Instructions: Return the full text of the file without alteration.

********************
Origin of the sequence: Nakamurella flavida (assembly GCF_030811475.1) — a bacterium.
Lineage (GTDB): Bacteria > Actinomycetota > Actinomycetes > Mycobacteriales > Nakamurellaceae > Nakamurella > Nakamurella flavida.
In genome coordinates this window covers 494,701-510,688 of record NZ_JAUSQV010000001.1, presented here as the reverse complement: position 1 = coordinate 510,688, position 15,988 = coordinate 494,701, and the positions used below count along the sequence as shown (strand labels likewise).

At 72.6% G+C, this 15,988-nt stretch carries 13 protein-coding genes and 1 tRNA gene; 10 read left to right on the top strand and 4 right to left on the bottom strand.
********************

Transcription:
Origin of the sequence: Nakamurella flavida (assembly GCF_030811475.1) — a bacterium.
Lineage (GTDB): Bacteria > Actinomycetota > Actinomycetes > Mycobacteriales > Nakamurellaceae > Nakamurella > Nakamurella flavida.
In genome coordinates this window covers 494,701-510,688 of record NZ_JAUSQV010000001.1, presented here as the reverse complement: position 1 = coordinate 510,688, position 15,988 = coordinate 494,701, and the positions used below count along the sequence as shown (strand labels likewise).

At 72.6% G+C, this 15,988-nt stretch carries 13 protein-coding genes and 1 tRNA gene; 10 read left to right on the top strand and 4 right to left on the bottom strand.